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Displaced Chat - Micro Bridges

Jeremy Wagstaff had a thoughtful post last week about Facebook and used the description "displaced chat" as a way to interact without directly approaching them. I think this is very similar to the advice given when jumping in at a party. Listen first. Facebook provides the opportunity to listen and contribute in context; it creates micro-bridges for conversation. It does this without the user having to learn about RSS etc. We become better as a society and community when we learn to listen. That is part of the Facebook appeal... the sense that others are listening.

Jeremy compares it to Skype and the network effect. Facebook like Skype has tipped and we will have a hard time moving off of it. Unlike Jeremy I don't think something will come along in six months to replace it.  However the battle  for retention is increasing. Google just added a newsfeed to Orkut (inevitable) it does more and less that Facebook.

I call it "displaced chat" -- partly because I have pretensions to academia, and partly because I believe it describes a way for people to interact with others without directly approaching them.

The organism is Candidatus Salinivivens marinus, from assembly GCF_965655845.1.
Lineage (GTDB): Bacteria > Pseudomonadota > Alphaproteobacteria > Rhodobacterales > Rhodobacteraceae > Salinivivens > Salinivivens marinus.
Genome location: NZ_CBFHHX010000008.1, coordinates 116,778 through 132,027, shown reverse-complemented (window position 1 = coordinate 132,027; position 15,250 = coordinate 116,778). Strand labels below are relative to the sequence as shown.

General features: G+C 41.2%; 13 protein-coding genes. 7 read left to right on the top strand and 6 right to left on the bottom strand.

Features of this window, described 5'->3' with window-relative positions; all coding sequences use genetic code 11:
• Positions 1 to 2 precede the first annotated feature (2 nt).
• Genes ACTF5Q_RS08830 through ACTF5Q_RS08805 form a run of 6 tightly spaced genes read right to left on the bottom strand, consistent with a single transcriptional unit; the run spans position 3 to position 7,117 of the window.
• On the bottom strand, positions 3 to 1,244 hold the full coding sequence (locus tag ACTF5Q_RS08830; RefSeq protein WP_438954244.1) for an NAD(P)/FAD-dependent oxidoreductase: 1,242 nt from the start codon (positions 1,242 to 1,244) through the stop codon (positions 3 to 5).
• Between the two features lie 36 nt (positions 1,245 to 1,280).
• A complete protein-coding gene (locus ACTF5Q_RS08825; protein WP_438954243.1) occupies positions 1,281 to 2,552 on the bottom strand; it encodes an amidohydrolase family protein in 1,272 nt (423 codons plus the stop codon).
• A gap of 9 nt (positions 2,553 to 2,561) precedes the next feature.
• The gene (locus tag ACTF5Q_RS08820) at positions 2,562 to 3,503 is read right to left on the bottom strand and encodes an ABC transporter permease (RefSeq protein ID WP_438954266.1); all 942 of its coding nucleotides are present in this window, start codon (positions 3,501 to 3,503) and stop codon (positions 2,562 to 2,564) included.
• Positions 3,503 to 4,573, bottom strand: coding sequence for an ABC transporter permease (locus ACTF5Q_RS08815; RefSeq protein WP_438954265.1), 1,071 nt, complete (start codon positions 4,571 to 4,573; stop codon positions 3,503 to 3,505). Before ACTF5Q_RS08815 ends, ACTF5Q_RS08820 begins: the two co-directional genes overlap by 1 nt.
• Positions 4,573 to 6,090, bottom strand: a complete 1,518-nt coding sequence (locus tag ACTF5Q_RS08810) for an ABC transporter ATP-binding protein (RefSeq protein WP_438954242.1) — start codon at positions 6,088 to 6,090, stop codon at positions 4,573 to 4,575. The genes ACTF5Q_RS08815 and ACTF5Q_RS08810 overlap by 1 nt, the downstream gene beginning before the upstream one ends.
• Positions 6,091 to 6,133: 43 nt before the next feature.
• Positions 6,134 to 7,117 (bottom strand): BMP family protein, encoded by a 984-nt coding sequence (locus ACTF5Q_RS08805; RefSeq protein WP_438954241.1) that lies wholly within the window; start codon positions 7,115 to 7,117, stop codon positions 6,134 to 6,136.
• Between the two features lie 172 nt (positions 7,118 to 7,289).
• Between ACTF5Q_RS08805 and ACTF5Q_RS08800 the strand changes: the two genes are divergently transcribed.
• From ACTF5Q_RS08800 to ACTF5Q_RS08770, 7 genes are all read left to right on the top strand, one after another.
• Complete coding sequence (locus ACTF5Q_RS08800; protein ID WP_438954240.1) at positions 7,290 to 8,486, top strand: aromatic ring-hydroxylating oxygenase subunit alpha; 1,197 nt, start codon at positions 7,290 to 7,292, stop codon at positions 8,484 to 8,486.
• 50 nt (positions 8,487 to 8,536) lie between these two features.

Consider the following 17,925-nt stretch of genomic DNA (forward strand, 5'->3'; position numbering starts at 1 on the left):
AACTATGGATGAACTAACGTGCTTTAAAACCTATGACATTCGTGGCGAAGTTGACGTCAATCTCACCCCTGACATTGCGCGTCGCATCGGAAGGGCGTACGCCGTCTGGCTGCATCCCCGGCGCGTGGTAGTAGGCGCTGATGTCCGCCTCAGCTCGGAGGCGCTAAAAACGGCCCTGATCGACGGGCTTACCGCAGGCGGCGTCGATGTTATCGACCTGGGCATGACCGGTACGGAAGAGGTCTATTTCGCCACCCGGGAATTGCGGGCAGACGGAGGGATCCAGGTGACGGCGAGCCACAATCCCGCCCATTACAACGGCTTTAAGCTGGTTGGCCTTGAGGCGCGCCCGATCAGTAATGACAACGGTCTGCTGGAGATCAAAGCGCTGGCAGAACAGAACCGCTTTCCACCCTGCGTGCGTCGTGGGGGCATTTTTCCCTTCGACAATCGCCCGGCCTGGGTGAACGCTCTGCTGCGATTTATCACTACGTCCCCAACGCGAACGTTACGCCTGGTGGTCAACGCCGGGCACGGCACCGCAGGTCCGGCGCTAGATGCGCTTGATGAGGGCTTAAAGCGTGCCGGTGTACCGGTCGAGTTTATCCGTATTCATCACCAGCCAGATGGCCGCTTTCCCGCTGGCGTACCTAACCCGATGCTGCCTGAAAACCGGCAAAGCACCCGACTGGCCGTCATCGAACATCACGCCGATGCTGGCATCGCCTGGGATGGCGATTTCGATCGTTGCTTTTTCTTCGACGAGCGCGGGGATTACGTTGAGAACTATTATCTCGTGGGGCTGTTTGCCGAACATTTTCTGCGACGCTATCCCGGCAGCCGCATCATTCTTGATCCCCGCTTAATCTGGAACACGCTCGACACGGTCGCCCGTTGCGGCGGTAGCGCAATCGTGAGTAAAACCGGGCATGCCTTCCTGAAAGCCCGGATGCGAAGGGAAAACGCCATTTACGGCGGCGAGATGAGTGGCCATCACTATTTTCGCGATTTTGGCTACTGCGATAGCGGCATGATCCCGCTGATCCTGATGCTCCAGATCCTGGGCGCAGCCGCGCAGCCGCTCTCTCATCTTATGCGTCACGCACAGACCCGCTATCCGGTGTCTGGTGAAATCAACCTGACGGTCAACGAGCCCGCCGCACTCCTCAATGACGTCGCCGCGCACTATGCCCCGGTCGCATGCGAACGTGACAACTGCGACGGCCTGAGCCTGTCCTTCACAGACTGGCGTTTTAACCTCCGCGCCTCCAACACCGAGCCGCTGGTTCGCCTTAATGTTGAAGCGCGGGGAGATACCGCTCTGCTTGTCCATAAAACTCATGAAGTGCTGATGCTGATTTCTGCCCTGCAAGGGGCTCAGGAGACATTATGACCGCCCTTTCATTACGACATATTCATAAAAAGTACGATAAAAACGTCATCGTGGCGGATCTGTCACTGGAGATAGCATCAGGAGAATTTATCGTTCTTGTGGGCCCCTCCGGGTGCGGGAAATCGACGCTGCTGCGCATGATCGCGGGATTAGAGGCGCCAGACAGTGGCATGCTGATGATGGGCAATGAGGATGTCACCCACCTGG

Of course, we shouldn't get too excited about this. Something will come along to dethrone Facebook soon enough (I give it six months; once everyone has basically hooked up with everyone they know or want to know, there's not many places to go.)

But, as with Skype, it doesn't matter. The gates have opened. A whole new bunch of people have embraced a technological innovation -- social networking online - and found that it's easier than they thought. And more rewarding. 

Facebook's task is to keep the community learning faster; thus public listings is in my view a good step. They don't let us import enough feeds or export enough. They should take an active role in identity development. They should augment communications etc. In a short time Developers may well be saying that Facebook (like Skype did / does) eats their children (- the developers that create value added applications). Skype failed to keep community momentum. By contrast Google continues to have momentum.

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